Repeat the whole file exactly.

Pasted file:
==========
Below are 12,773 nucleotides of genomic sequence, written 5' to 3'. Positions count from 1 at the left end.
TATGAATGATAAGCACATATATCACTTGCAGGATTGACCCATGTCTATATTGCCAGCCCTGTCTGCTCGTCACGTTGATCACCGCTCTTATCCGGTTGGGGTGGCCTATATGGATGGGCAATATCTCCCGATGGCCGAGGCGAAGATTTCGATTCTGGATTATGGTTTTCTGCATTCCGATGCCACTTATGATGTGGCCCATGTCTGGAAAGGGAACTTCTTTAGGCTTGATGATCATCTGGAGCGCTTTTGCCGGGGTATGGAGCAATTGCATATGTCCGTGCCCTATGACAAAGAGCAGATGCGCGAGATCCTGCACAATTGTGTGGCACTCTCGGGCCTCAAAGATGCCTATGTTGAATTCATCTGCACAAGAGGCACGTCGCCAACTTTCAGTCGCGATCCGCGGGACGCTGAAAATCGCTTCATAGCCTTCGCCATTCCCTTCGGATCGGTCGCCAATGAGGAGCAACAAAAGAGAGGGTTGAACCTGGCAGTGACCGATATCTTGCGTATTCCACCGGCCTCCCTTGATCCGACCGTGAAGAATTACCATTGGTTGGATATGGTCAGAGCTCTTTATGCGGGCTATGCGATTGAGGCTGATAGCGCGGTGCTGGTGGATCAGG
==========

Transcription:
Below are 12,773 nucleotides of genomic sequence, written 5' to 3'. Positions count from 1 at the left end.
TATGAATGATAAGCACATATATCACTTGCAGGATTGACCCATGTCTATATTGCCAGCCCTGTCTGCTCGTCACGTTGATCACCGCTCTTATCCGGTTGGGGTGGCCTATATGGATGGGCAATATCTCCCGATGGCCGAGGCGAAGATTTCGATTCTGGATTATGGTTTTCTGCATTCCGATGCCACTTATGATGTGGCCCATGTCTGGAAAGGGAACTTCTTTAGGCTTGATGATCATCTGGAGCGCTTTTGCCGGGGTATGGAGCAATTGCATATGTCCGTGCCCTATGACAAAGAGCAGATGCGCGAGATCCTGCACAATTGTGTGGCACTCTCGGGCCTCAAAGATGCCTATGTTGAATTCATCTGCACAAGAGGCACGTCGCCAACTTTCAGTCGCGATCCGCGGGACGCTGAAAATCGCTTCATAGCCTTCGCCATTCCCTTCGGATCGGTCGCCAATGAGGAGCAACAAAAGAGAGGGTTGAACCTGGCAGTGACCGATATCTTGCGTATTCCACCGGCCTCCCTTGATCCGACCGTGAAGAATTACCATTGGTTGGATATGGTCAGAGCTCTTTATGCGGGCTATGCGATTGAGGCTGATAGCGCGGTGCTGGTGGATCAGG